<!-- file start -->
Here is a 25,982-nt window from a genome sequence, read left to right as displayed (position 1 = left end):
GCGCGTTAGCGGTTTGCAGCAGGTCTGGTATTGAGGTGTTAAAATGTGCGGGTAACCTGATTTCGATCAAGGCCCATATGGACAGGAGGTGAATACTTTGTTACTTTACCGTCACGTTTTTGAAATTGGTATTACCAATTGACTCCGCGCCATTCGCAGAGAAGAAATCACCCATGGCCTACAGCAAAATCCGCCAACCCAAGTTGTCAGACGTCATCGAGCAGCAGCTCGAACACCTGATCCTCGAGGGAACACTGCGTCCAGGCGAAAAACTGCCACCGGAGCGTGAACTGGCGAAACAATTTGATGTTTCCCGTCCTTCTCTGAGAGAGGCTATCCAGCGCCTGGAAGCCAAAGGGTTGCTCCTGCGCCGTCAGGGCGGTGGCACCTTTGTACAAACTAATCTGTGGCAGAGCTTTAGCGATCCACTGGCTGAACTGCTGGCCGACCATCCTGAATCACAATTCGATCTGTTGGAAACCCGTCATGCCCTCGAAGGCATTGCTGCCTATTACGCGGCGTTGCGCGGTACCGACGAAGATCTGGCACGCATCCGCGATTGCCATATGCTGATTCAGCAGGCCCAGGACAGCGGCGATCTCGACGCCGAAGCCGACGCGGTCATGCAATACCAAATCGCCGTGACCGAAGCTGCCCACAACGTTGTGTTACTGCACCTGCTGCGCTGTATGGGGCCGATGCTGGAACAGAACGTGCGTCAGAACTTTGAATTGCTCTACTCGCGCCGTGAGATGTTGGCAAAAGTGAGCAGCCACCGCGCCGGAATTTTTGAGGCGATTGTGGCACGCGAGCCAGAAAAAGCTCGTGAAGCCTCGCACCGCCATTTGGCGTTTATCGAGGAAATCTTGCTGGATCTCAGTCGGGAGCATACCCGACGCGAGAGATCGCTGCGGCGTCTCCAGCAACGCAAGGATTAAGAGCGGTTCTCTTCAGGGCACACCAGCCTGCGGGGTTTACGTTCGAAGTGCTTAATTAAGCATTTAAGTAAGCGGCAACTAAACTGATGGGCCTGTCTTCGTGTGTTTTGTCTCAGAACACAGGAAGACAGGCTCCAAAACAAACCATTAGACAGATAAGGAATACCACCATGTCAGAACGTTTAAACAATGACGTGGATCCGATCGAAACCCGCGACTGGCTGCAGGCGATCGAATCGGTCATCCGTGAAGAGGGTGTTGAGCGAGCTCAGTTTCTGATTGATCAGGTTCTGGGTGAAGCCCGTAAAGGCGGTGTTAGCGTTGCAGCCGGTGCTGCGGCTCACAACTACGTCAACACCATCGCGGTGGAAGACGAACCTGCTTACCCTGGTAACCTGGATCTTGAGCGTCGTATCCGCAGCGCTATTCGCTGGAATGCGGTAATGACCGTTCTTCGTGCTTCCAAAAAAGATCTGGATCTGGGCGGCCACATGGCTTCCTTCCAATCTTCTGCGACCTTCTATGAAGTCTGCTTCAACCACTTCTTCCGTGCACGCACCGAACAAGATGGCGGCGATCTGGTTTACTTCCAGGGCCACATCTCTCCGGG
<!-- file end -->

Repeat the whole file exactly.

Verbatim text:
Here is a 25,982-nt window from a genome sequence, read left to right as displayed (position 1 = left end):
GCGCGTTAGCGGTTTGCAGCAGGTCTGGTATTGAGGTGTTAAAATGTGCGGGTAACCTGATTTCGATCAAGGCCCATATGGACAGGAGGTGAATACTTTGTTACTTTACCGTCACGTTTTTGAAATTGGTATTACCAATTGACTCCGCGCCATTCGCAGAGAAGAAATCACCCATGGCCTACAGCAAAATCCGCCAACCCAAGTTGTCAGACGTCATCGAGCAGCAGCTCGAACACCTGATCCTCGAGGGAACACTGCGTCCAGGCGAAAAACTGCCACCGGAGCGTGAACTGGCGAAACAATTTGATGTTTCCCGTCCTTCTCTGAGAGAGGCTATCCAGCGCCTGGAAGCCAAAGGGTTGCTCCTGCGCCGTCAGGGCGGTGGCACCTTTGTACAAACTAATCTGTGGCAGAGCTTTAGCGATCCACTGGCTGAACTGCTGGCCGACCATCCTGAATCACAATTCGATCTGTTGGAAACCCGTCATGCCCTCGAAGGCATTGCTGCCTATTACGCGGCGTTGCGCGGTACCGACGAAGATCTGGCACGCATCCGCGATTGCCATATGCTGATTCAGCAGGCCCAGGACAGCGGCGATCTCGACGCCGAAGCCGACGCGGTCATGCAATACCAAATCGCCGTGACCGAAGCTGCCCACAACGTTGTGTTACTGCACCTGCTGCGCTGTATGGGGCCGATGCTGGAACAGAACGTGCGTCAGAACTTTGAATTGCTCTACTCGCGCCGTGAGATGTTGGCAAAAGTGAGCAGCCACCGCGCCGGAATTTTTGAGGCGATTGTGGCACGCGAGCCAGAAAAAGCTCGTGAAGCCTCGCACCGCCATTTGGCGTTTATCGAGGAAATCTTGCTGGATCTCAGTCGGGAGCATACCCGACGCGAGAGATCGCTGCGGCGTCTCCAGCAACGCAAGGATTAAGAGCGGTTCTCTTCAGGGCACACCAGCCTGCGGGGTTTACGTTCGAAGTGCTTAATTAAGCATTTAAGTAAGCGGCAACTAAACTGATGGGCCTGTCTTCGTGTGTTTTGTCTCAGAACACAGGAAGACAGGCTCCAAAACAAACCATTAGACAGATAAGGAATACCACCATGTCAGAACGTTTAAACAATGACGTGGATCCGATCGAAACCCGCGACTGGCTGCAGGCGATCGAATCGGTCATCCGTGAAGAGGGTGTTGAGCGAGCTCAGTTTCTGATTGATCAGGTTCTGGGTGAAGCCCGTAAAGGCGGTGTTAGCGTTGCAGCCGGTGCTGCGGCTCACAACTACGTCAACACCATCGCGGTGGAAGACGAACCTGCTTACCCTGGTAACCTGGATCTTGAGCGTCGTATCCGCAGCGCTATTCGCTGGAATGCGGTAATGACCGTTCTTCGTGCTTCCAAAAAAGATCTGGATCTGGGCGGCCACATGGCTTCCTTCCAATCTTCTGCGACCTTCTATGAAGTCTGCTTCAACCACTTCTTCCGTGCACGCACCGAACAAGATGGCGGCGATCTGGTTTACTTCCAGGGCCACATCTCTCCGGG